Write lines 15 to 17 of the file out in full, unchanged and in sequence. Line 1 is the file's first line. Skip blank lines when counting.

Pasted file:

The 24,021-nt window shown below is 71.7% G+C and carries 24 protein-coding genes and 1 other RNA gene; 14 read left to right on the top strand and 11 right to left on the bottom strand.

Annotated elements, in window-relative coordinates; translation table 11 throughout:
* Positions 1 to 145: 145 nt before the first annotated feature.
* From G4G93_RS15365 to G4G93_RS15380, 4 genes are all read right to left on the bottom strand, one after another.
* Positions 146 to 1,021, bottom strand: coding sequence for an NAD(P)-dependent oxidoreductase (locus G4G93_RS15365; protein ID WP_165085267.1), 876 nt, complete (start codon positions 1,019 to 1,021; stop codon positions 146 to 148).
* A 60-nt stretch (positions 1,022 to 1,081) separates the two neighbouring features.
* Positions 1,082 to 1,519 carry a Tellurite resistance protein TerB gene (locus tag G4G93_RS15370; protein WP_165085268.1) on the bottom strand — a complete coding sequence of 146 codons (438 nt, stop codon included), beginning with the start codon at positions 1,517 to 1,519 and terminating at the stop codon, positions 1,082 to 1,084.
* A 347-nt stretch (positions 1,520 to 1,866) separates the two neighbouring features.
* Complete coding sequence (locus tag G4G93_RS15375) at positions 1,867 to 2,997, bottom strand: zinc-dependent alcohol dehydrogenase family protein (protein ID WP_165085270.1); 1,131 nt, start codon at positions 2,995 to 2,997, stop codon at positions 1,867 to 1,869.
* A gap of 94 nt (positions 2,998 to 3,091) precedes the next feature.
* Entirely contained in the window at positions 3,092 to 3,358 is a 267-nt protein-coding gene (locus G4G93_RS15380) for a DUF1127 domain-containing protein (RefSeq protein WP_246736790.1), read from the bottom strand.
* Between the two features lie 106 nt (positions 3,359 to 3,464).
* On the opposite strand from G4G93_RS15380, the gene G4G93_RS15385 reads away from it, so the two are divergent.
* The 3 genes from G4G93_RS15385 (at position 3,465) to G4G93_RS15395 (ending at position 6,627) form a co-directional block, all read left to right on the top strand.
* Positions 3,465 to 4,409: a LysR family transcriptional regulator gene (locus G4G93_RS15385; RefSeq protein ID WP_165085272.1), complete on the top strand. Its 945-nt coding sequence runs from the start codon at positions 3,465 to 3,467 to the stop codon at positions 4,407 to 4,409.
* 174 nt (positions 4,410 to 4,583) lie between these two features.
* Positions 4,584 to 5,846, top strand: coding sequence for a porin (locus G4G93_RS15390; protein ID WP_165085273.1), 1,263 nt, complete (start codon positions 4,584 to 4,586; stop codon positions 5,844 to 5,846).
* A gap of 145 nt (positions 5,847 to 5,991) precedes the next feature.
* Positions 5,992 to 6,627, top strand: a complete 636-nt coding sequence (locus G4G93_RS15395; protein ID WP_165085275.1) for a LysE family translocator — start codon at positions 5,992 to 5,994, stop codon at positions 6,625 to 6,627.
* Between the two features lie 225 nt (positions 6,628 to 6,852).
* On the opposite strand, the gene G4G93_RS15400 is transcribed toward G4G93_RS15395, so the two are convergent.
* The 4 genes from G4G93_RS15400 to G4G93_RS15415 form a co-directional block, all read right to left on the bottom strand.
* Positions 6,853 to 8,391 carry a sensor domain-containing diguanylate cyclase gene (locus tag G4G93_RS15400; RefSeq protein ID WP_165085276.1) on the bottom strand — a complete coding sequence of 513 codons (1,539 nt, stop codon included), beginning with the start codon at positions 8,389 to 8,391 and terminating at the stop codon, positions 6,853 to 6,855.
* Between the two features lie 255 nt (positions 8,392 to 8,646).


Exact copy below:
* Positions 3,465 to 4,409: a LysR family transcriptional regulator gene (locus G4G93_RS15385; RefSeq protein ID WP_165085272.1), complete on the top strand. Its 945-nt coding sequence runs from the start codon at positions 3,465 to 3,467 to the stop codon at positions 4,407 to 4,409.
* 174 nt (positions 4,410 to 4,583) lie between these two features.
* Positions 4,584 to 5,846, top strand: coding sequence for a porin (locus G4G93_RS15390; protein ID WP_165085273.1), 1,263 nt, complete (start codon positions 4,584 to 4,586; stop codon positions 5,844 to 5,846).